As a software developer, I came to realize that one of the most important things (after being paid) is to create software that we really enjoy.
During those years, it has become really easy to see the kind of software valued by programmers: editors, compilers, interpreters, and all kinds of little tools that are useful only by other software professionals.
And the reason these programs are written, I came to understand, is not just that we need them. I believe that one of the main reasons this kind of software is so popular is exactly that, to write it, there is no need for external users!
When we create software for ourselves, the obvious advantage it that there is not formal need to elicit requirements.
The Easiest Software to Write?
Writing software for programmers is easy in an important sense: you just need listening to yourself. Writing software for the needs of real users is not so easy: first one needs to interview one, and understand the hidden requirements — what really needs to be done.
Next, you need to worry about user interface… Why bother with this when everything could be solved with a couple of command line arguments?
Just continue thinking like this, and UNIX is reborn. That is right, classical UNIX is the ultimate dream of most programmers: a system that needs no real interface other than the command line.
Who is to Blame?
Programmers are notable for writing this kind of software. And who is to complain? It is much easier to write programs when we don’t need to worry about real requirements. Integration with existing environments is another pain for business software writers: just say no.
Our culture has found the perfect solution for such problems in writing programming tools. No wonder why there are so many computer languages, compilers, editors, and web frameworks. They are fun to write, have challenges that are mostly intellectual, and can be shared among other programmers as a trophy.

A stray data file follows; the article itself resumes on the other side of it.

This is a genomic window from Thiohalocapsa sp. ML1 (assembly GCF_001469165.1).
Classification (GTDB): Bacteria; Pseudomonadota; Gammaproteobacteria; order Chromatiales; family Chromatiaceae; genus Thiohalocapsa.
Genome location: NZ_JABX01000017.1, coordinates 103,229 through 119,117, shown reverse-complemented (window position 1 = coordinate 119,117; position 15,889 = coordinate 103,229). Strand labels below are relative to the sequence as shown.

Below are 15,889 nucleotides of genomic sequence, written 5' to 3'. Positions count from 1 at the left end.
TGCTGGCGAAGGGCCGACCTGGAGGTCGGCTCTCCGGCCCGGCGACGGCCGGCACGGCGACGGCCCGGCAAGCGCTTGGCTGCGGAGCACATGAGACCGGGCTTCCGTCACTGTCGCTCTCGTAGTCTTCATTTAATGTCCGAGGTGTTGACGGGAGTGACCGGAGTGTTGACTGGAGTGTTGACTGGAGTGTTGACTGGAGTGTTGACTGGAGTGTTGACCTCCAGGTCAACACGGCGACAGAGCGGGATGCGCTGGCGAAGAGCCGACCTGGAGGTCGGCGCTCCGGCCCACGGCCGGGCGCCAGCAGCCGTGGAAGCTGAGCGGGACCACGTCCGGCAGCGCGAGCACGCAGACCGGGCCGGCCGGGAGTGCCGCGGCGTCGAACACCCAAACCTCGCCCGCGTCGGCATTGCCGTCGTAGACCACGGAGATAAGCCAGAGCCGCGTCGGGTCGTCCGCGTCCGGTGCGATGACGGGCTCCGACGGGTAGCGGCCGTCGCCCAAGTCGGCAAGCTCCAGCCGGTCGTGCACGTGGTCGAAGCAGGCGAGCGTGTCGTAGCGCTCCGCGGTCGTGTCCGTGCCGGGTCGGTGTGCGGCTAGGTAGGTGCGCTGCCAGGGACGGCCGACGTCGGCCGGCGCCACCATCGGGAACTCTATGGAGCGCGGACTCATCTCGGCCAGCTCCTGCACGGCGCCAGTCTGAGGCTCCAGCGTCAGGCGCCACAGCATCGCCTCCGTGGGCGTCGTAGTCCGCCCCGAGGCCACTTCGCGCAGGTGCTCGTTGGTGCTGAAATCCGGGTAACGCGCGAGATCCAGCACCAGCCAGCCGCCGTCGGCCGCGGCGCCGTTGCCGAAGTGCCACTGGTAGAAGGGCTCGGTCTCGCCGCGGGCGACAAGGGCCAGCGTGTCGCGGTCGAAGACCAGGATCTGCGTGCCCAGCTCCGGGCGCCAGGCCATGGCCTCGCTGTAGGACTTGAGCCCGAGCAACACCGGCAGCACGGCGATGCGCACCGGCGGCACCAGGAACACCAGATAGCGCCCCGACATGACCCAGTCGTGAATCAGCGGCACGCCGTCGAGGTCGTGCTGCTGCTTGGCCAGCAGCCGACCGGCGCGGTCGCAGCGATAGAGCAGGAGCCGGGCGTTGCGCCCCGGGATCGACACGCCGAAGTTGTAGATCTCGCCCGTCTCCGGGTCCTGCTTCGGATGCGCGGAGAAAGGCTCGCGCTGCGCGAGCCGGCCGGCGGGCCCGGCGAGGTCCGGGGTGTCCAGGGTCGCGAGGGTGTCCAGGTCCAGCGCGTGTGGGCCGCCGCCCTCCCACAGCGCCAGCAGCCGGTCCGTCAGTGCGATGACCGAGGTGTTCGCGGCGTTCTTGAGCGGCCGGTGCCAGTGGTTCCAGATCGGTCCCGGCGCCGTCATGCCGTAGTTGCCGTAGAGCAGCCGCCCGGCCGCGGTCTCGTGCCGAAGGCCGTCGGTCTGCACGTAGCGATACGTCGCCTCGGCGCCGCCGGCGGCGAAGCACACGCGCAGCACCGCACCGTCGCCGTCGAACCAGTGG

Here are some example areas if you are looking for something exciting to write:
- Programming language implementation: C, Python, Lisp, TeX;
- Experimental operating systems based on UNIX;
- Games (most games still are just the implementation of an abstract concept);
- Web frameworks
So, if you want to improve your software development skills, maybe you should spend some of your time developing code that you like, after all.
Avoid dealing with user requirements during your creative breaks. At least stay away from things such as: interfacing with legacy code; interfacing with existing databases; using existing UI standards; and using mainstream business libraries…
Most of these factors don’t help in improving the quality of a product after all (and sometimes it is just the opposite), and takes time and energy from developers.
It may be a good exercise to practice programming without such worries. And if you do it really well, you could end up with something useful, which could even become your next “real” job.